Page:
Link to the University of Pittsburgh Homepage
Link to the University Library System Homepage Link to the Contact Us Form

Harnessing Pallidal Cell-Type Diversity to Treat Neurological Disorders

Mastro, Kevin (2017) Harnessing Pallidal Cell-Type Diversity to Treat Neurological Disorders. Doctoral Dissertation, University of Pittsburgh. (Unpublished)

This is the latest version of this item.

Download (5MB) | Preview


The identification of distinct cell-types within the basal ganglia has played a critical role in our understanding of basal ganglia function and the treatment of neurological disorders. As discussed in the introduction, the use of transgenic animals and bevy of emerging tools available to isolate, manipulate and control distinct populations of neurons have revolutionized neuroscience. We are gaining insight into the underlying structure of neural circuits that previously was inaccessible. Here, we defined cellular diversity within the globus pallidus externa (GPe), a nucleus within the motor-suppressing pathway of the basal ganglia, and investigated its contributions to circuit function in health and disease.
First, we defined two genetically distinct populations of GPe neurons using transgenic mouse lines. Utilizing a combination of anatomy and physiology, we found significant difference between the two populations of GPe neurons. Briefly, viral expression of EYFP revealed that Limhomeobox6 (Lhx6-) and Parvalbumin (PV-) GPe neurons differed in their axonal projection patterns as well as electrophysiological properties measured in slice recordings. These results provide a new set of tools to target molecularly, anatomically, and electrophysiologically distinct cell-types in the GPe which will enables studies of the organization and function of GPe circuits in health and disease.
Next, we demonstrate that optogenetic interventions that dissociate the activity of these two neuronal populations in the GPe – elevating the activity of PV-GPe neurons over that of Lhx6-GPe neurons – restores movement in dopamine depleted mice and attenuates pathological activity of basal ganglia output neurons for hours beyond stimulation. These results establish the utility of cell-specific interventions in the GPe to target functionally distinct pathways, with the potential to induce long-lasting recovery of movement despite the continued absence of dopamine.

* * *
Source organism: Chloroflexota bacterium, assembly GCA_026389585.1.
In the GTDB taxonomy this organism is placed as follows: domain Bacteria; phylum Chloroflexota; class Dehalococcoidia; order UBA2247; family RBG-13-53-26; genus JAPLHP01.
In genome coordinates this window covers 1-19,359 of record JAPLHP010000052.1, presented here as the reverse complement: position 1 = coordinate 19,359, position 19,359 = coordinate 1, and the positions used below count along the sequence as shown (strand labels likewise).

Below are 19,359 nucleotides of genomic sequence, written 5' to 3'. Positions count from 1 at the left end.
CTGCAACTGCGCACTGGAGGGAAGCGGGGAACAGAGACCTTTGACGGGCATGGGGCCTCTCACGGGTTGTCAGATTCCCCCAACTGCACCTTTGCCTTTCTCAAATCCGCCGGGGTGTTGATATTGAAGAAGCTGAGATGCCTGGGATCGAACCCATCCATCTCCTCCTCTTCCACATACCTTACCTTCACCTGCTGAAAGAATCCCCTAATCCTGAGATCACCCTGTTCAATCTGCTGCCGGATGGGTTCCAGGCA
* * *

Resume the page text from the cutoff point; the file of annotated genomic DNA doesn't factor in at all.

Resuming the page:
In the final chapter, we will discuss the evolving and often-controversial field of GPe cellular heterogeneity and the future of these neural cell-types. Secondly, we will provide potential mechanisms for which GPe cell-types exert profound therapeutic benefit during the disease state that could build on current treatments. Taken together, these results demonstrate the anatomic, physiological and functional differences that exist within the GPe cell-types and its potential to disrupt pathological activity and restore behavior during disease.


Social Networking:
Share |


Item Type: University of Pittsburgh ETD
Status: Unpublished
CreatorsEmailPitt UsernameORCID
Mastro, Kevinkjm109@pitt.edukjm109
ETD Committee:
TitleMemberEmail AddressPitt UsernameORCID
Committee ChairTurner, Robert
Committee MemberStrick, Peter
Committee MemberAhmari, Susanne
Committee MemberMoghaddam, Bita
Committee MemberWichmann, Thomas
Thesis AdvisorGittis, Aryn
Date: 12 July 2017
Date Type: Publication
Defense Date: 6 June 2017
Approval Date: 12 July 2017
Submission Date: 6 July 2017
Access Restriction: 1 year -- Restrict access to University of Pittsburgh for a period of 1 year.
Number of Pages: 134
Institution: University of Pittsburgh
Schools and Programs: School of Medicine > Neurobiology
Degree: PhD - Doctor of Philosophy
Thesis Type: Doctoral Dissertation
Refereed: Yes
Uncontrolled Keywords: basal ganglia, Globus pallidus externa, movement, Parkinson's disease, optogenetics, physiology
Date Deposited: 12 Jul 2017 15:57
Last Modified: 12 Jul 2018 05:15

Available Versions of this Item


Monthly Views for the past 3 years

Plum Analytics

Actions (login required)

View Item View Item